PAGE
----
Some Assembly (Still) Required: Wal-mart Faces Class Action Suit

Wal-Mart Stores, Inc. is being accused of sloppy work in assembling bikes for sale and purchased in its stores. A lawsuit was initiated earlier this month in a South Florida federal court outlining numerous injuries allegedly caused to consumers by the improper in-store assembly of bicycles. Walmart advertises in-store assembly free of charge for those purchasing bikes at any location where bikes are sold.

Last fall, the Plaintiff in this action bought a semi-assembled Roadmaster Granite Peak bicycle from a Wal-Mart in Pompano Beach, Florida. The company making the bike had shipped it to Wal-Mart in a box semi-assembled. However, at the time of purchase, Walmart employees offered the free assembly per the store’s policy, and the Plaintiff left the store with a bike he believed was fully assembled and ready to ride.

Later, when riding the bike, the handlebar came loose within the stem and slid all the way to the right causing the Plaintiff to lose control and crash. He was injured when he landed on pavement with his head/face, shoulder, and right side of his body. Other than adjusting the seat to his height, the Plaintiff had made no modifications to the bike between the time of purchasing the bike and the crash.

This lawsuit is predicated on the theory that Wal-mart, company wide, fails to properly train employees in bike assembly even though such training would cost less than an estimated $30 per employee using a third-party training program (based on information from the Barnett Bicycle Institute and United Bicycle Institute.). Keep in mind, Wal-mart is a retail corporation with over 8,970 locations and an estimated yearly revenue of $469 billion. Yet, the company has opted not to take advantage of training programs.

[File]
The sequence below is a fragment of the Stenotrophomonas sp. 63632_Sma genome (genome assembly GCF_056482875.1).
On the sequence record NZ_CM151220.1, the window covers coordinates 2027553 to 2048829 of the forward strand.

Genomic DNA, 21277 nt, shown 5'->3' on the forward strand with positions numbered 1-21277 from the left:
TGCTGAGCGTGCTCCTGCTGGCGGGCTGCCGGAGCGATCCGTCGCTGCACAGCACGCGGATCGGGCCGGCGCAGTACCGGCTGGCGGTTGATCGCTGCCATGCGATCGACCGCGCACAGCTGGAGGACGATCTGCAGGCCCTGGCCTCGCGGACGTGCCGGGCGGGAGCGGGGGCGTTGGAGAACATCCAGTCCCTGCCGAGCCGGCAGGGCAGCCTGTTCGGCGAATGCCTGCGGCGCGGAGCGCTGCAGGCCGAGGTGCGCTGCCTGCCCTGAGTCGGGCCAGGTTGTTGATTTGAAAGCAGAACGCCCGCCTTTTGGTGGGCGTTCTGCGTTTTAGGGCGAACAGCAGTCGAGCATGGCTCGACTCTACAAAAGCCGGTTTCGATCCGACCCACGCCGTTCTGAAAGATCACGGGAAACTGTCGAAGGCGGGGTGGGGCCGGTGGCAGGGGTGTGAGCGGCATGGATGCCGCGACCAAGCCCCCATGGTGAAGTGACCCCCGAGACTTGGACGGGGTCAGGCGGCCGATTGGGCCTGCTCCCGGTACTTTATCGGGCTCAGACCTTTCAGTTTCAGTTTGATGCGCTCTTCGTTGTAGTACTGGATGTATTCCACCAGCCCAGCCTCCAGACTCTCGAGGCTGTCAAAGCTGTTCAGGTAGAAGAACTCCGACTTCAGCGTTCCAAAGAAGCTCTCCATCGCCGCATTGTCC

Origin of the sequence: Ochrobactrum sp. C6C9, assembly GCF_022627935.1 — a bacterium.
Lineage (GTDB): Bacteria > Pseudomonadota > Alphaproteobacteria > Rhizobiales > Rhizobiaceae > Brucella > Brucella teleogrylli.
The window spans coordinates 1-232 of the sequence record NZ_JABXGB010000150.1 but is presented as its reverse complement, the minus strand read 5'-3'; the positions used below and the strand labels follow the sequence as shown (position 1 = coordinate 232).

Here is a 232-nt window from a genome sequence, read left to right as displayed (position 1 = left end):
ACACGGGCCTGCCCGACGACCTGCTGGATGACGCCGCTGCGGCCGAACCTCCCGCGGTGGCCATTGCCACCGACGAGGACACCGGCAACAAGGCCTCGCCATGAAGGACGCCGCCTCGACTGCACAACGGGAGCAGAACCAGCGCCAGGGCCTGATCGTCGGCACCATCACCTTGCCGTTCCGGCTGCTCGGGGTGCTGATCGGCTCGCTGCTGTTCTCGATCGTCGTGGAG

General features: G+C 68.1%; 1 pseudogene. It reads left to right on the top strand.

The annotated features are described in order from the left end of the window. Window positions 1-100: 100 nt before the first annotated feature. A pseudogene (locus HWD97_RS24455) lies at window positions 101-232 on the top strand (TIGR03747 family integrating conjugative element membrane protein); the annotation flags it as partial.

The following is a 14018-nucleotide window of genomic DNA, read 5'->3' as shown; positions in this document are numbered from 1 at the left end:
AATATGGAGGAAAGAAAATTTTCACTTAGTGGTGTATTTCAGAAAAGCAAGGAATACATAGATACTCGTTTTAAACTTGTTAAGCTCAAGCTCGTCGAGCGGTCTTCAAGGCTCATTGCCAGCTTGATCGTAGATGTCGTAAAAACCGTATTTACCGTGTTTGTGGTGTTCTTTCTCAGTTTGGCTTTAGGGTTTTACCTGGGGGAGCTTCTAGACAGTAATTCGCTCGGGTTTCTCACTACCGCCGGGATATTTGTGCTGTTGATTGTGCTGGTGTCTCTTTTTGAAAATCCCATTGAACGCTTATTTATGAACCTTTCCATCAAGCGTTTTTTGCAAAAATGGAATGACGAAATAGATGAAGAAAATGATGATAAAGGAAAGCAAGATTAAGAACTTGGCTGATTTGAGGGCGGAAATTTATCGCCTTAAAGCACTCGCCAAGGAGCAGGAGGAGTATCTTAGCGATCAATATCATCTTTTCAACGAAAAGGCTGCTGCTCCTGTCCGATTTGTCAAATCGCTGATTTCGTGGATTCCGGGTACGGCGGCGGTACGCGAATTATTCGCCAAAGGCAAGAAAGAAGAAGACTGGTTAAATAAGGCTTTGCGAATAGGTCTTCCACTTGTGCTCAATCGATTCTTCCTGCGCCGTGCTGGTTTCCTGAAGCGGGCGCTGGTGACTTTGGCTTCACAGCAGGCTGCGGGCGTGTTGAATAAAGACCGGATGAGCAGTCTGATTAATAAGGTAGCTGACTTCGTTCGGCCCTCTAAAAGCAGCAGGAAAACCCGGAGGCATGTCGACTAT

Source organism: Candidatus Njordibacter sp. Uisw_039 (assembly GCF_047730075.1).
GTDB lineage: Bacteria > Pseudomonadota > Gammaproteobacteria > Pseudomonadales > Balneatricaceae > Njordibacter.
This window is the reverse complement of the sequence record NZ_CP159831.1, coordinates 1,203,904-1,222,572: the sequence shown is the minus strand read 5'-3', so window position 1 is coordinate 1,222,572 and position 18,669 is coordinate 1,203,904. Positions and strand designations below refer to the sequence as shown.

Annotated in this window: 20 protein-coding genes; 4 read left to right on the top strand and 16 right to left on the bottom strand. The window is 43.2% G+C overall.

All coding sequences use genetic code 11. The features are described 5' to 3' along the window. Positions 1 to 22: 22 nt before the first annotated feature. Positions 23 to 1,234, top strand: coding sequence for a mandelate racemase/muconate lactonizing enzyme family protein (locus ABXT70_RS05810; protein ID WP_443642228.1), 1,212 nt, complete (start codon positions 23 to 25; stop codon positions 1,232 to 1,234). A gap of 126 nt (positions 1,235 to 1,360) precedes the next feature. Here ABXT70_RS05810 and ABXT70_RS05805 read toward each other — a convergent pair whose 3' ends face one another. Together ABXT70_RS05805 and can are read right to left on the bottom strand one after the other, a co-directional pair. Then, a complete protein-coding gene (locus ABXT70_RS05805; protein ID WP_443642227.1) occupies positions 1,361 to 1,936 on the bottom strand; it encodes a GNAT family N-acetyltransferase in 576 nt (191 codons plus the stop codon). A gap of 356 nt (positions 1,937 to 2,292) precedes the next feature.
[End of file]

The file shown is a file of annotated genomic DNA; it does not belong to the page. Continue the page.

A class action lawsuit seeks to represent a group of similarly situated people who have sustained damages from a similar wrong. The identified class, which in this case is all persons in the U.S. who purchased a bicycle from Wal-mart and who were injured while riding the bike due to negligent assembly, will have to be certified by the federal judge. But, if so certified, the Plaintiff will proceed with the lawsuit representing the interest of the entire class. The Plaintiff also seeks damages for his own injuries and an injunction barring Walmart from continuing the allegedly negligent practices in order to prevent future harm.

The Walmart Faulty Bike Assembly Class Action Lawsuit is Boyd Johnson v. Wal-Mart Stores Inc., Case No. 0:17-cv-60116, in the U.S. District Court for the Southern District of Florida.

If you have been injured by the negligence of another, a free consultation with one the experienced personal injury attorneys at Syfrett, Dykes & Furr is available to help you understand your rights. Call (850) 795-4979. And, beware of the fully assembled bike you purchase at the store for yourself or your children!

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